He recalled the family who sheltered him - there were four sisters. Sopphan stood out in his mind."She was the prettiest," he said, smiling. "I didn't even like him," Sopphan responded. "He was arrogant."Cambodian marriages are traditionally arranged. But life in the refugee camp was hardly traditional. So, they married, more out of convenience at the time, Sien said. But their marriage and bond has survived unfathomable tragedy and horror and, finally, love and happiness. It was not easy going, even after they married. Right up to the day they boarded a plane for freedom to the Philippines, the couple was fearful they'd be caught and killed.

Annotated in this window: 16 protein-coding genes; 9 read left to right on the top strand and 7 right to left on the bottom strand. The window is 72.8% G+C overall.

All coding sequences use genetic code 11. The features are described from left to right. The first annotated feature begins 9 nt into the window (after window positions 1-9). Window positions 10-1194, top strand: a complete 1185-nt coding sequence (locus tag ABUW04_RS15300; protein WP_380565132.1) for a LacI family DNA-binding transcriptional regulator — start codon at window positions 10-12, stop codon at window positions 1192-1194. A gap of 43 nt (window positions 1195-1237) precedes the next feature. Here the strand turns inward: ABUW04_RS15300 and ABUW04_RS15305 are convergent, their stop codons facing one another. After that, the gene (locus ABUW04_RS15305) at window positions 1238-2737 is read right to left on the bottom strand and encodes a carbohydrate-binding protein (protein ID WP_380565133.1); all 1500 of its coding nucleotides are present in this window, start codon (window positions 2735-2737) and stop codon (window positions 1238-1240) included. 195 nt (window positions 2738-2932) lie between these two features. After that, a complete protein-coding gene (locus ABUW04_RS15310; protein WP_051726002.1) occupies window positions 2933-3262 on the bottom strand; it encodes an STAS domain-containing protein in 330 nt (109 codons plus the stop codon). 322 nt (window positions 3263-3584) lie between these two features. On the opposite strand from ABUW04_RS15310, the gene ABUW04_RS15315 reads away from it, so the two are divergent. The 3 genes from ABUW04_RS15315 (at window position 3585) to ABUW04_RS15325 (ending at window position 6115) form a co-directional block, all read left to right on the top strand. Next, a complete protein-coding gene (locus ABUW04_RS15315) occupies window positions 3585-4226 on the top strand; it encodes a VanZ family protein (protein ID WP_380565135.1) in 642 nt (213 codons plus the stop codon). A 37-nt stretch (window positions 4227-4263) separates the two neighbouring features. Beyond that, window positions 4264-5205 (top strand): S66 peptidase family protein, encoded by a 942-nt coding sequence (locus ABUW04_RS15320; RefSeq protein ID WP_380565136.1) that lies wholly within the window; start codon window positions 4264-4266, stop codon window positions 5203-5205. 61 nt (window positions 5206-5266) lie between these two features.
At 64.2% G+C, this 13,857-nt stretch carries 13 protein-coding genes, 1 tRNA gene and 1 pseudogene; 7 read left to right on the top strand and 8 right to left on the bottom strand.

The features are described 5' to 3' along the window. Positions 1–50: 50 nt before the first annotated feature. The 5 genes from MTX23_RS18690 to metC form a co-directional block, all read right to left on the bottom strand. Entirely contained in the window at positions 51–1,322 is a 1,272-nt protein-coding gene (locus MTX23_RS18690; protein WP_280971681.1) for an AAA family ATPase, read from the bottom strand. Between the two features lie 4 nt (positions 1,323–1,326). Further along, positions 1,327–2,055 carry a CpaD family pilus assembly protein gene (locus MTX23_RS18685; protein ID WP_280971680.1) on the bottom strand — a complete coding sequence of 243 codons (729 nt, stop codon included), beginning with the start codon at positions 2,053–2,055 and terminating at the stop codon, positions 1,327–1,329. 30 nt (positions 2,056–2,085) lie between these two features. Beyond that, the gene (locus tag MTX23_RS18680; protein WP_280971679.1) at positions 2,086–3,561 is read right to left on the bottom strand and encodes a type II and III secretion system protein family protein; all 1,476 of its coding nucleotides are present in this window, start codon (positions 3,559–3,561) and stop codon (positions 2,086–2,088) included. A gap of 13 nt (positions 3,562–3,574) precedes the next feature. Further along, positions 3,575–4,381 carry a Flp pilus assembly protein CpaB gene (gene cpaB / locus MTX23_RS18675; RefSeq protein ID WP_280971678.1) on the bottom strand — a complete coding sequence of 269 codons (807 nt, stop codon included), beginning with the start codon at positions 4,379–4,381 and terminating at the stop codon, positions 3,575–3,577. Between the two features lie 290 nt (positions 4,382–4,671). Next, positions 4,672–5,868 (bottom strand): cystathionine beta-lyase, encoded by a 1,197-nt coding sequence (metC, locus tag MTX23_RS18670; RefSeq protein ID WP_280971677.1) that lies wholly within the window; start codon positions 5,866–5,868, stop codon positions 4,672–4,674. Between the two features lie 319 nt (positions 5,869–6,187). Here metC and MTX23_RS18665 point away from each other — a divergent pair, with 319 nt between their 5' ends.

Sien had earned a reputation as a strong combatant against the communists. He wouldn't stand next to his wife as they waited on the tarmac for the plane. He feared for Sopphan's life and wouldn't jeopardize his wife and their baby son, Dara, by making them a target. Even when seated on the plane, their fears did not go away until they were in the air.

After living nearly a decade of horror, they could breathe without repercussion. Sien still cannot travel freely in Cambodia. He has paid for protection the few times he's returned. He documented his ordeal in a book, "The land of the Red Prince." It is the story of his life, in sometimes gruesome detail, from 1972 to 1982, when he and Sopphan came to the United States. Sopphan, who has had difficulty telling her story, is working through her experiences at Literacy Volunteers at the Saratoga Springs Public Library. Her goal is to write a narrative, like her husband's, but more about what life in a peaceful Cambodia was like before Pol Pot's obscene genocide. She wants her children, both raised and schooled in the United States, to understand their ancestral country.